This article was originally published on February 12, 2008. We are reviving it as part of the Best of the Storque series. Enjoy!
It’s an Etsy How-To Video with the wonderful julieincharge! This week we’ll be talking about Gocco printing, which is a way of printing that uses a kit from Japan. If you’ve ever wanted to do screenprinting but have been too intimidated, Gocco is the way to go. I sat down with Julie and she walked me through how to make a sweet little Valentine card.
First things first for your project …
Supplies Needed for Gocco Printing
If you buy a new PG-5 kit, it should come with all of the following to get you started:
- B-6 masters (screens)
- Print Gocco Lamp (bulbs)
- Riso Gocco ink for paper
- Riso Gocco pens OR photocopy images (no larger that 3.5” x 5.5”)
- adhesive blocking strips (optional)
- 2 AA batteries
- Gocco cleaner
- blue filter (for use with photocopies)
There are many different applications and ideas for Gocco: greeting cards, postcards, business cards, notecards, envelopes, invitations, stationary, napkins, tags, labels, stickers, bookplates, art prints, zines, small books … the list goes on!
Let’s Go Gocco
Once you’ve got your supplies and an idea, the first thing you want to do is make your design. You can do it on the computer or by hand, but you’re going to want carbon to be in the ink of whatever you do, so you’ll want to photocopy your project or use a special pen. Some laser printers work, too.
Once you’ve got your design, it’s time to make the screen. Make sure there are batteries in your printer and put the screen in with the blue part facing out. Load the flashbulb holder with two flashbulbs. (Make sure to wash your hands when you’re done since they are toxic.)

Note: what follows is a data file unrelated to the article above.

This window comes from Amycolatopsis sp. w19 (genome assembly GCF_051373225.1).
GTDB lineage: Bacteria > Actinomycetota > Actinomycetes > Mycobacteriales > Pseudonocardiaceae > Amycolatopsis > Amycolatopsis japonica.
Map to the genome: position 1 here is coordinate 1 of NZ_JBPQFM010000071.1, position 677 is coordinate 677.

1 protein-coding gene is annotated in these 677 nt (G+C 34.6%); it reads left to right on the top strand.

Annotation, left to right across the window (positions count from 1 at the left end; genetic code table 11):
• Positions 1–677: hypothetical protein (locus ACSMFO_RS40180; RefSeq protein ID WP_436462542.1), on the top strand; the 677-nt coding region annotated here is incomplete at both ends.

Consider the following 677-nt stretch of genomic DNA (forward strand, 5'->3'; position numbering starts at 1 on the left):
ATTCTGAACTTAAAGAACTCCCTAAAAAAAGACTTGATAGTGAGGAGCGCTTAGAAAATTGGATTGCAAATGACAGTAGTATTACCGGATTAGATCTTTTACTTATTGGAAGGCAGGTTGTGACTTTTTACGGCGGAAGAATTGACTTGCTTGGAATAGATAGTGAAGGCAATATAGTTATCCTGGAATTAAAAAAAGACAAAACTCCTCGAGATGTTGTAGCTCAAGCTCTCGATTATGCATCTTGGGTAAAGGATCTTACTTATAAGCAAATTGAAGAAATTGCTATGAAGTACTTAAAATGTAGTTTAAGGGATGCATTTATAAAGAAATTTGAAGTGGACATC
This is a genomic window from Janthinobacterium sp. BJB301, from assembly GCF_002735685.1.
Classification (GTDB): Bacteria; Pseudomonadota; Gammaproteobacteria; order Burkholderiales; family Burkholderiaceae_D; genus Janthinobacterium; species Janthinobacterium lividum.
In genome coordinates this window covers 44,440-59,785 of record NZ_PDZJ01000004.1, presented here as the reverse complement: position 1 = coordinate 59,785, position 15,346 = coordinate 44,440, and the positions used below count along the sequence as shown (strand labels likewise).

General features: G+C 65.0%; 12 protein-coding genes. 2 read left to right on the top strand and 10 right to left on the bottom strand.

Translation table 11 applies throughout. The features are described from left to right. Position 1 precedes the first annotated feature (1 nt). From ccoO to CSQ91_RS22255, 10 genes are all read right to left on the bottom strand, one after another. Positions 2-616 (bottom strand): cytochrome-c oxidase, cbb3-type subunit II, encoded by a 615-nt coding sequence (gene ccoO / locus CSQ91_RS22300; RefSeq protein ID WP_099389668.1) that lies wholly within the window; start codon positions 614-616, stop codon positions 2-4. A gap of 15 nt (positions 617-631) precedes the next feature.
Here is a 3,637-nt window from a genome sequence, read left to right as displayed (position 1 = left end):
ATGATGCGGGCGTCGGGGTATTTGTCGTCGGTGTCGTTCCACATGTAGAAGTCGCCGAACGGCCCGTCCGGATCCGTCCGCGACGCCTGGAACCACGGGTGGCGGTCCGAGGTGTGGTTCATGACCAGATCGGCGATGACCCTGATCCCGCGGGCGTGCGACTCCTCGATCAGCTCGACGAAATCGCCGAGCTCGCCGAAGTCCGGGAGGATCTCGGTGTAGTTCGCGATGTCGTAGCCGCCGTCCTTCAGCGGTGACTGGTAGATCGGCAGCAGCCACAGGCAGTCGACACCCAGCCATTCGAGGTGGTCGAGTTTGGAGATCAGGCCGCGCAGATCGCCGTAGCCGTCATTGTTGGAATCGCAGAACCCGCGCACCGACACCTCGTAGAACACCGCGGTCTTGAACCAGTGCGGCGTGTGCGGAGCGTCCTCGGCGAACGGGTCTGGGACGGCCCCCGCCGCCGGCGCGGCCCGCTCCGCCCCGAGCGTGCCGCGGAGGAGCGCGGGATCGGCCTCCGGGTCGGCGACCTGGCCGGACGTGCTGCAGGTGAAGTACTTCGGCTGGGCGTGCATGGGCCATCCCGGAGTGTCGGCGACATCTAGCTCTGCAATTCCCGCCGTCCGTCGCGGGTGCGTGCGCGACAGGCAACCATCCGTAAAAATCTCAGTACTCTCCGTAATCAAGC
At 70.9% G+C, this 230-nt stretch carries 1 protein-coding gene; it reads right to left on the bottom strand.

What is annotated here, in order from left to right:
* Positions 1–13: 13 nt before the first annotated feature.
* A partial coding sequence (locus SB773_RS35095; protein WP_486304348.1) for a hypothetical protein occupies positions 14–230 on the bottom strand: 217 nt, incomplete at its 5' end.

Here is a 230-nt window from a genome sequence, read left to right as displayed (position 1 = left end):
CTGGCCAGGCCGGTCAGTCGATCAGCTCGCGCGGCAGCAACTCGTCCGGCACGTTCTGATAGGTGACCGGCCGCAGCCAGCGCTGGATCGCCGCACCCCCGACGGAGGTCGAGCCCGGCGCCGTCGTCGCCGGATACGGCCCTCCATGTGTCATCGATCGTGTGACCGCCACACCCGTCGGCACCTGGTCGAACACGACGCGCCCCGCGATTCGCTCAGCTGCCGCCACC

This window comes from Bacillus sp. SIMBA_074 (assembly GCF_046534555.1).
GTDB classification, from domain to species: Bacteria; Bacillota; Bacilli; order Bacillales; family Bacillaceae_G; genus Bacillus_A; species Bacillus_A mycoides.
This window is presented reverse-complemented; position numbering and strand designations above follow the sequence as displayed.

Flash your screen, and you’re all set to start printing. Apply the Gocco inks to your screen. If you’re going to use more than one color, use the foam blocker that Julie shows in the video to separate the different colors.
Then start printing! I was super impressed by how fast this whole process went! If you have leftover ink on your screen, you can put it in a plastic bag and keep it for later.
Once you’ve got your cards, get them set up in your Etsy shop. A quick search for Gocco cards will give you an idea of the amazing and wonderful possibilities that await you when you fall down the rabbit hole that is Gocco printing.
I’m also on the lookout for Gocco tips and tricks. The next time you do Gocco printing and notice that you have a special way of doing things that isn’t mentioned in the video, write us a note, leave a comment, or make a little video showing your Gocco skills!
think-ink.net (They sell a great handbook called The New Gocco Guide by Claire Russell)